Jabulani Gumbo

Jabulani Gumbo


I hold a PhD (completed in 2007 at the University of Pretoria) and the study focused on the biological control of Microcystis-dominated harmful algal blooms. I lecture undergraduate students from the Department of Hydrology & Water Resources and from the School of Environmental Sciences at the University of Venda. Some of the research studies are community oriented and aimed at community empowerment. I have presented our research findings at national and international conferences and some of these research studies have been published in peer reviewed conference proceedings and in peer reviewed journals. The research studies have been carried out by post graduate students that I supervise.

My research interests are:
• Freshwater cyanobacteria species and their effect on rural water quality and inland aquaculture and how to reduce cyanotoxins in these ecosystems;
• Water quality issues related to pre- and post-mining activities and the management of tailings dams and how to reduce contaminates originating from these mine tailings;
• Environmental risk assessment of nanowaste (dealing with disposal of waste originating from nanotechnological products) in freshwater bodies and reservoirs,
• The improving the access of water and sanitation in rural schools.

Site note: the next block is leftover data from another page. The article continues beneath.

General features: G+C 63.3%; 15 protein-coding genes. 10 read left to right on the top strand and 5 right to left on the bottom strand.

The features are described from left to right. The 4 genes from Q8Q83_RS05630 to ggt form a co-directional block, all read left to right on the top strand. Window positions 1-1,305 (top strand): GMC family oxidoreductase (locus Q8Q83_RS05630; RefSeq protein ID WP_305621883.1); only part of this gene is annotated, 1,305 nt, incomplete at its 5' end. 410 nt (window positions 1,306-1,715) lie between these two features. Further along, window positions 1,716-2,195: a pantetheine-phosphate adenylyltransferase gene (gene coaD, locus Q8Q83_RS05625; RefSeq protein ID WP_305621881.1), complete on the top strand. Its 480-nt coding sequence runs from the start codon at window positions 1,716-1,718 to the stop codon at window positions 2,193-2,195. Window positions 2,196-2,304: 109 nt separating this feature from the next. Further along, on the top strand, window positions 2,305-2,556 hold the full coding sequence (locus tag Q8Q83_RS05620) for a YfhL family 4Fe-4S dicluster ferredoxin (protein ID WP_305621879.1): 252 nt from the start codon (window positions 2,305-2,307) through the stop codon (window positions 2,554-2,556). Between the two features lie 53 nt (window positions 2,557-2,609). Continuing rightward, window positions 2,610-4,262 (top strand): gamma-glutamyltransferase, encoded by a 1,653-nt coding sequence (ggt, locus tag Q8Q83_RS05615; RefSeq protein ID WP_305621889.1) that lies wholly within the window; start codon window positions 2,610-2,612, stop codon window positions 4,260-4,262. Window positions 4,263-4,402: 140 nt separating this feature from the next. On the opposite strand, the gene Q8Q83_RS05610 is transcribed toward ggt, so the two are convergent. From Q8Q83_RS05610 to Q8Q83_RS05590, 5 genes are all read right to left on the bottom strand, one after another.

I have also raised research funds from the Department of Research & Innovation (Internal) and from external sources such as the National Research Fund, Department of Science & Technology/CSIR and TESP. I am also working collaboratively with the University of Virginia, USA, on improving water access and sanitation in rural schools in Vhembe district and with the CSIR in evaluating the risk assessment of nanowaste in our environment. At the University of Venda, we have established the Environmental Bioremediation and Pollution Research Group with Dr W.M. Gitari.


  1. Rivers and wetlands

    Chair members, Professors Paul Fouche, Irene Barnhoorn and Stefan Foord from the Zoology Department, Dr Jabulani Gumbo from the Hydrology Department in the School of Environmental Sciences and their students and collaborators, made significant contributions towards a better understanding of anthropogenic impacts on the water quality, nutrient status and biodiversity of selected rivers, dams and […]